It was only a few years ago that one pillar of Ford Motor Company's (NYSE:F) bullish thesis was growth in China, the world's largest automotive market. It was supposed to emerge as a region boasting explosive growth to lessen the automaker's dependence on North America for financial success. China's auto market took a rare breather in 2018 with a 3% sales decline, its first full-year basis drop since 1990, but it still generated roughly 28 million unit sales to the U.S.'s 17.27 million units. Beyond its sheer volume, China's auto market will only increase in importance to global automakers as the country transitions into the hub for electric vehicle -- and perhaps driverless vehicle -- adoption; solving the country's congestion and pollution problem is a top priority. Unfortunately, Ford is failing in China. Is there hope it can turn things around?
How bad is it?
Ford's fourth-quarter and full-year 2018 results make it clear just how poor the automaker's performance in China has been. Ford's Asia Pacific region, which is driven largely by China results, recorded a 12% decline for the full year driven by a 33% decline in wholesale volume. In China specifically, not the broader Asia-Pacific region, Ford's market share dropped 130 basis points from 4.2% down to 2.9%, and its 2017 $152 million pre-tax profit not only disappeared, it reversed to a $1.54 billion loss. China's $1.54 billion loss was partially offset by profits in the rest of Asia-Pacific, but if the graph below is worth a thousand words, not many say anything positive.
When you consider that Ford lost $2.18 billion total between its South America, Europe, Middle East & Africa, and Asia Pacific regions, China essentially accounts for 70% of Ford's automotive losses -- not exactly the second pillar of profits standing next to North America's earnings machine. Ford is failing in China, so what's next?
Time to take action
"China is absolutely essential to Ford globally. The management team fully understands the urgency and importance of transforming our business in China," said Anning Chen, Ford China president and CEO, in a press release. "We need to build a robust management team and efficient organizational structure."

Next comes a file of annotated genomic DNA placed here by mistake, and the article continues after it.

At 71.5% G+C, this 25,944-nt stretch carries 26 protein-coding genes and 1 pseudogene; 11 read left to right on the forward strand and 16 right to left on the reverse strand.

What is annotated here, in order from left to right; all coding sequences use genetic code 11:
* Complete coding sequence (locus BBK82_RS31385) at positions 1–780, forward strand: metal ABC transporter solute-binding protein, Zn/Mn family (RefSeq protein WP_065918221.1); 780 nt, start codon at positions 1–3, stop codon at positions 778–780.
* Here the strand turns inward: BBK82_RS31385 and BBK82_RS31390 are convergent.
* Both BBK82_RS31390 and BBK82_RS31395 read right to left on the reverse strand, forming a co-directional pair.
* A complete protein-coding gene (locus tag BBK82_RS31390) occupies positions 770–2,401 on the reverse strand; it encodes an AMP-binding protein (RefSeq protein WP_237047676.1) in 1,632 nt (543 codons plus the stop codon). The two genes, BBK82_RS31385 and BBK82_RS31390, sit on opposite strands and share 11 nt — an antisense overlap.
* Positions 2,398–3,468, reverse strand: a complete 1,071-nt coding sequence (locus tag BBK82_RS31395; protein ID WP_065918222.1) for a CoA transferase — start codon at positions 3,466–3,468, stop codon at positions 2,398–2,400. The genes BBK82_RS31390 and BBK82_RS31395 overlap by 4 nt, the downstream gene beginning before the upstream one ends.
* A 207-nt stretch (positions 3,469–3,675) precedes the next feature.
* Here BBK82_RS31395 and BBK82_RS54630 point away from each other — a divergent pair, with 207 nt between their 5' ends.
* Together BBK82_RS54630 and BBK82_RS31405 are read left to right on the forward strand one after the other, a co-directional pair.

Chen, who took over Ford's Asian operations in October 2018, has already established a new China Operational Committee that includes a number of leaders from within its China operations, and selected Joseph Liu as vice president, marketing and sales, Ford China, and acting president in place of departing Henry Li. Beyond its management shake-up, Ford's plan will focus on refreshing its lineup and improving operations. More specifically, Ford plans to roll out more than 50 new products in China by 2025, including the all-new Focus and new Escort, which have already made their way to dealerships. There's even a new SUV on the way that investors might have overlooked.
In fact, there will be 10 new product launches in 2019 alone, which should drive average transaction prices (ATPs) higher. Of those 50 new products to launch by 2025, eight will be all-new SUVs, and 15 will be electrified vehicles under both Ford and Lincoln brands. Simply put, new vehicles sell faster, with fatter price tags to boot, and Ford's lineup was older than the competition.
Going hand in hand with Ford's portfolio refresh will be the company's focus on improving its operations and cost cutting. Ford plans to increase local production and will add five vehicles to the list of products it builds in China. Avoiding import tariffs -- which is temporarily 15% from its typical 25% -- through local production is a bigger deal than people realize, especially for Ford's Lincoln brand, because its sales have grown rapidly and have all been imported. Ford also plans to streamline its network by distributing its two longtime joint venture products as a unified lineup.
History repeats itself. We hope
Ford has failed lately in China, that's clear. Now that Ford has a new plan ready to drive a turnaround in the region, investors hope that history repeats itself. If you're scratching your head, remember that Ford was arguably a decade or more late to entering the Chinese market and is far from matching sales with cross-town rival General Motors, which outsold Ford by almost 3 million units in China in 2018. But then Ford refocused on China in 2012 and introduced a slew of new models, more than tripling its sales in China from 2012 to 2015 before losing momentum in recent years.
Ford needs to succeed in China as it's the world's largest automotive market -- and a market that will be increasingly important to global automakers hoping to thrive as electric fleets and driverless vehicles slowly become adopted. Ford is failing in China, but if history repeats itself, the company's turnaround in the region could gain traction sooner, rather than later.